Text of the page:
Buying a house at an auction is risky, but you might get a great deal. Here’s how to tell how much you’ll spend bidding on a foreclosed home at auction. —-
If you’re buying a house with cash, it makes sense to try to get as good a deal as you can — and that’s where auctions come in. But is it true that you’ll pay much less if you buy a foreclosed house at auction? And if so, how much of a discount can you expect? How much do foreclosed homes sell for at an auction?
You very likely can shave some cost off the final price when you buy a home at auction, but just how much that home will cost — or what level of discount you can score — will depend on a number of factors. You definitely don’t want to overpay, especially considering you might need to pour a lot of money into repairs and other problems once the home is yours.
To help you calculate how much a foreclosed home might sell for at auction, we talked to expert real estate agents with years of experience in the field of foreclosures.
How much do foreclosed homes sell for at auction?
One important factor in how much a house will go for at a foreclosure auction is its appraised value — the professional estimate of its worth in the current market.
The lender that’s trying to collect on the defaulted mortgage will order an appraisal on the home to determine its worth. They’ll then use that value as a starting point when conducting the auction.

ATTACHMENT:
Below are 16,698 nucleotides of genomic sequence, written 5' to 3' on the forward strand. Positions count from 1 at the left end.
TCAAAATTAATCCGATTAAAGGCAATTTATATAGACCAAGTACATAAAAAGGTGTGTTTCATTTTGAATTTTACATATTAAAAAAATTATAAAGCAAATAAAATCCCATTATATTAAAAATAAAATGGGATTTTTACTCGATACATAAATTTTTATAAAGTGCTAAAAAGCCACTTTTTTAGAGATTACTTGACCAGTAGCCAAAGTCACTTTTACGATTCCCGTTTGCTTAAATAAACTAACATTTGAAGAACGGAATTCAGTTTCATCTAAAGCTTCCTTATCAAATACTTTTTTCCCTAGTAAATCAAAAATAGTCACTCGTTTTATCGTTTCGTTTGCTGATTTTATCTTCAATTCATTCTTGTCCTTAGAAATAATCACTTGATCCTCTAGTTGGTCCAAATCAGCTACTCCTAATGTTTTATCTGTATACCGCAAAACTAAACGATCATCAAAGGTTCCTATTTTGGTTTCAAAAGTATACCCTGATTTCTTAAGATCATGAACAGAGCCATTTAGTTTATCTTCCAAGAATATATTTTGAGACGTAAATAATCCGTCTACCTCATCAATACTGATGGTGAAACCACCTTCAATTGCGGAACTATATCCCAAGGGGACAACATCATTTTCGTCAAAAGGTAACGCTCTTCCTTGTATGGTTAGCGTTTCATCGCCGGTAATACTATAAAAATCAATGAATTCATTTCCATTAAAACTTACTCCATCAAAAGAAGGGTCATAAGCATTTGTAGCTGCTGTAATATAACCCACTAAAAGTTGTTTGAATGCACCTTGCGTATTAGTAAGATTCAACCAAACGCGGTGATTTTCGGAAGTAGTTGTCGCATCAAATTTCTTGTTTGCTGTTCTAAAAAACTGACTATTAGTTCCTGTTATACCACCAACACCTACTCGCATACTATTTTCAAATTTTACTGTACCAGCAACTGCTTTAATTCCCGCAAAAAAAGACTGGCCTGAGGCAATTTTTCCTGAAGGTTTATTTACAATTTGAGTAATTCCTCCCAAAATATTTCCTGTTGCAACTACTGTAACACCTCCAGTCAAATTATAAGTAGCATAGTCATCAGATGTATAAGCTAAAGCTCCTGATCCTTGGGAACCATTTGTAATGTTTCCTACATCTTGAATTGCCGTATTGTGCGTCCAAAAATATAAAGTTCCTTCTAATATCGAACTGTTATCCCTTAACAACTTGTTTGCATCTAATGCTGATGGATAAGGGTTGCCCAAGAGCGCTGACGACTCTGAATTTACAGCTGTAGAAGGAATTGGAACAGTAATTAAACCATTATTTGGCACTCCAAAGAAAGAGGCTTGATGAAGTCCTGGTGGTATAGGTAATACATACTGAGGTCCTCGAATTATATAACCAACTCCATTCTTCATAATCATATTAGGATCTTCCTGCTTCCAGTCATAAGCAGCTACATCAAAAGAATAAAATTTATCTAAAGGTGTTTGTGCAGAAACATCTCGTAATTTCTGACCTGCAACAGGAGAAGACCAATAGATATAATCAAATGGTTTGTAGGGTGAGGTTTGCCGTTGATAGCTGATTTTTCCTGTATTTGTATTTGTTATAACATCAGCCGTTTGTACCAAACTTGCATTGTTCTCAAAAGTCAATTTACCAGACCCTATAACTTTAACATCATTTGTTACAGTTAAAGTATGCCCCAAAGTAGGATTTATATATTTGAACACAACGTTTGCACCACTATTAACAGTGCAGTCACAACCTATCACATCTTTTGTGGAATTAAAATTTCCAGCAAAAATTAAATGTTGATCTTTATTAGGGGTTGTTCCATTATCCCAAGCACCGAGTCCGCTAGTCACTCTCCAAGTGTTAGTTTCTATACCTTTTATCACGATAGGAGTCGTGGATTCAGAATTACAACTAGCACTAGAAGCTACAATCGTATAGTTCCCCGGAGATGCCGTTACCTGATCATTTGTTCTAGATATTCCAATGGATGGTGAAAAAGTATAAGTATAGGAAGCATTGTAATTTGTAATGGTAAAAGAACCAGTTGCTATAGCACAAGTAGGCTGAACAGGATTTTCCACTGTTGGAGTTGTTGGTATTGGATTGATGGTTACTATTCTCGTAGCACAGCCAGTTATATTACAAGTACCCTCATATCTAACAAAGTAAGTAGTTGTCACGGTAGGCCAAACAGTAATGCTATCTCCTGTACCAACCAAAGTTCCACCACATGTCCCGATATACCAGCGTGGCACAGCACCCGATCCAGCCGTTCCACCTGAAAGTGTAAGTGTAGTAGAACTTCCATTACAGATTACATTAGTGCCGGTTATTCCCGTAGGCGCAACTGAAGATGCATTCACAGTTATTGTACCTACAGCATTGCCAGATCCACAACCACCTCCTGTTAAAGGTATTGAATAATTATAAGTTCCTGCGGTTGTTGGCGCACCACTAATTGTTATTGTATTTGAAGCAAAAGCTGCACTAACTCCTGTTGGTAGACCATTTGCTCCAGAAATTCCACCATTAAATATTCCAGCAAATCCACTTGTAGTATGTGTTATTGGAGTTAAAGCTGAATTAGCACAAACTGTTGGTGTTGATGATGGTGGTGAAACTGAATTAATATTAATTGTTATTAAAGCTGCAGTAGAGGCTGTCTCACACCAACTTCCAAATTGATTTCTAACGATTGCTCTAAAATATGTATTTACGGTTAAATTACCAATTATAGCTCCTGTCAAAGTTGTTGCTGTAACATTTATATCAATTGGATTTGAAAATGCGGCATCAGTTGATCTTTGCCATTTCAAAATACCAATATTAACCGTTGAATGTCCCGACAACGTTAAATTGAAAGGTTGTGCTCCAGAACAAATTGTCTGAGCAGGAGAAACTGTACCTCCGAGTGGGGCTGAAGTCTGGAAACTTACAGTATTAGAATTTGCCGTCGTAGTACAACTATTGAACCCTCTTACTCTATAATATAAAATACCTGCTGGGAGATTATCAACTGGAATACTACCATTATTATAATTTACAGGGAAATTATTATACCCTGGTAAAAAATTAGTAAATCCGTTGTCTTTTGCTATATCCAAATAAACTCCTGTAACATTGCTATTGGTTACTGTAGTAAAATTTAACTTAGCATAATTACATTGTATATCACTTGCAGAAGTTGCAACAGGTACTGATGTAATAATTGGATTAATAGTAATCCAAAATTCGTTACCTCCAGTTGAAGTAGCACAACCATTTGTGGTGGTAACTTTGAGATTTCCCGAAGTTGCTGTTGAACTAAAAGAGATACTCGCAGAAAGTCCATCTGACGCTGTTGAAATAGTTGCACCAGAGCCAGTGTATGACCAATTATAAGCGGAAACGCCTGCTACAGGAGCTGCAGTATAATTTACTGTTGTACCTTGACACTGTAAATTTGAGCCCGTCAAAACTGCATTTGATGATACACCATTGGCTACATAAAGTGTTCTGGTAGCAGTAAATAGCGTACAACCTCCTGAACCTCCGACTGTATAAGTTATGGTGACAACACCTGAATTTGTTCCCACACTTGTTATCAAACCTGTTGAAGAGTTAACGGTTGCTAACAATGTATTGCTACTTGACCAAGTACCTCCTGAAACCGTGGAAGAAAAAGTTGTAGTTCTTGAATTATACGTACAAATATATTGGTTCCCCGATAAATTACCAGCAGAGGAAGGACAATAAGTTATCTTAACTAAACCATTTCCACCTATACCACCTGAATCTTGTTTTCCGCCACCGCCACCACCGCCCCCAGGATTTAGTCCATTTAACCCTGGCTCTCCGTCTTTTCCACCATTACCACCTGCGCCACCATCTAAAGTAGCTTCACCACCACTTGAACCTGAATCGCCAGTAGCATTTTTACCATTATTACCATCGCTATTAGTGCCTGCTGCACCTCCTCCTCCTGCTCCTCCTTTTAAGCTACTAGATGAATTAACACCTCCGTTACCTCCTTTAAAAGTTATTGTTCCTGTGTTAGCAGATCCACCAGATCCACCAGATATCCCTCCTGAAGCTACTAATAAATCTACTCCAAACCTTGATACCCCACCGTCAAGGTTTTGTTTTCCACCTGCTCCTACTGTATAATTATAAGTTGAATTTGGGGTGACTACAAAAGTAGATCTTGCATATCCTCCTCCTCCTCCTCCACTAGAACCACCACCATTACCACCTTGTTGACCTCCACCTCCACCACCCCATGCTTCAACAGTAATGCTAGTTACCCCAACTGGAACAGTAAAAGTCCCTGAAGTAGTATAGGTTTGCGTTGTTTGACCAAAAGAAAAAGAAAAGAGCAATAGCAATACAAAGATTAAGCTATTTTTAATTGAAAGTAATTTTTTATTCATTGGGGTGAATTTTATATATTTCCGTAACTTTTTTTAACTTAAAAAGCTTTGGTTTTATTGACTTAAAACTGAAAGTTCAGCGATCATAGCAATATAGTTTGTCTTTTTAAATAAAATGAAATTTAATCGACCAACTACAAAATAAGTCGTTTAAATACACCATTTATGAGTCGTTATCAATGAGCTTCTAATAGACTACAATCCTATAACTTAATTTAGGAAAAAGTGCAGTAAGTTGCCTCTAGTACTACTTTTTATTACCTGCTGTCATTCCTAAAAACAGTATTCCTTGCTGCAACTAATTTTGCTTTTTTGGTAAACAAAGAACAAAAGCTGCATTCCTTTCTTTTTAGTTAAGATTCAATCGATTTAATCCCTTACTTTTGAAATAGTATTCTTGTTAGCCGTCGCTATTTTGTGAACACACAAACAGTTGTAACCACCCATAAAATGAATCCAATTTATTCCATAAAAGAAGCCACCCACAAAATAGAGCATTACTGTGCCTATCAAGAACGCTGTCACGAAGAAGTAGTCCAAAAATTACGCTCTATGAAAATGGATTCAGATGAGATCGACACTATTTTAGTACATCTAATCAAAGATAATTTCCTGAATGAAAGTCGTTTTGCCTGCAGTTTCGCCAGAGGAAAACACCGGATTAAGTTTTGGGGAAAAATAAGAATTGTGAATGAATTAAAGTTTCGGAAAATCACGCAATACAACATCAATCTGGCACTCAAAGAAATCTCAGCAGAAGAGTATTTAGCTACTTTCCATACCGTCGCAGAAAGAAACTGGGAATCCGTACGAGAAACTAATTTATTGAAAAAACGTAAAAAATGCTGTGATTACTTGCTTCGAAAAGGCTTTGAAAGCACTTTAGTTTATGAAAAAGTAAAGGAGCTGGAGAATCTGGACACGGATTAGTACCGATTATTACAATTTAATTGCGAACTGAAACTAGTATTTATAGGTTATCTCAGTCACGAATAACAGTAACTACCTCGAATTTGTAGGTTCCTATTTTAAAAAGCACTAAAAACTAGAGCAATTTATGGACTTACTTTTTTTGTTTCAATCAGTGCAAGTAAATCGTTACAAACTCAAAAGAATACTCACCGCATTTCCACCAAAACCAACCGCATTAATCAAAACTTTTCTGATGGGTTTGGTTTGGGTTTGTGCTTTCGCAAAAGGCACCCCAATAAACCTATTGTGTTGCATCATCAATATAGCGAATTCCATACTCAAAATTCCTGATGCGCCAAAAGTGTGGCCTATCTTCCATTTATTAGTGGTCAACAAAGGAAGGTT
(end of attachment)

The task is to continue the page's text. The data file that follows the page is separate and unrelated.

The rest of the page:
An appraisal typically takes into account a home’s size, condition, features, and property. An appraiser will compare the home to others around it, taking into account recent sales prices for other homes with similar features. These comparable homes — comps — can give you a good idea of what similar homes in the area might be worth. (But, as we’ll discuss below, the home’s current condition might set it apart from other comparable homes in the area, dragging its value down until it’s been renovated or repaired.)
Also remember that, although you may be hoping for a discount, the bank is trying to recoup as much of the appraised value as possible. Therefore, your offer will need to take that into consideration if you’re bidding to win.
Michael Constantine, a top agent in the Pasco County, Florida, area, has extensive experience with foreclosures as a real estate agent and has also worked for major financial institutions. He gives a little insight to the bank’s perspective in these situations:
“It’s very difficult to gauge, because there’s some neighborhoods that, even if it goes to auction, the bank is going to have a stop-loss price based on the comps in that neighborhood. They are going to say, ‘Okay, we’re willing to take .80 on the dollar, or .70 on the dollar,’ and then there are other neighborhoods that they just flat-out want to get [the house] off their books.”
Knowing the ins and outs of the market you’re hoping to buy in will help you estimate a potential auction price. Using the Homelight Home Value Estimator can help. You’ll get even more insight with an experienced real estate agent, who can be an asset in understanding home sales, pricing, and appraisals of the specific home or homes you’re evaluating.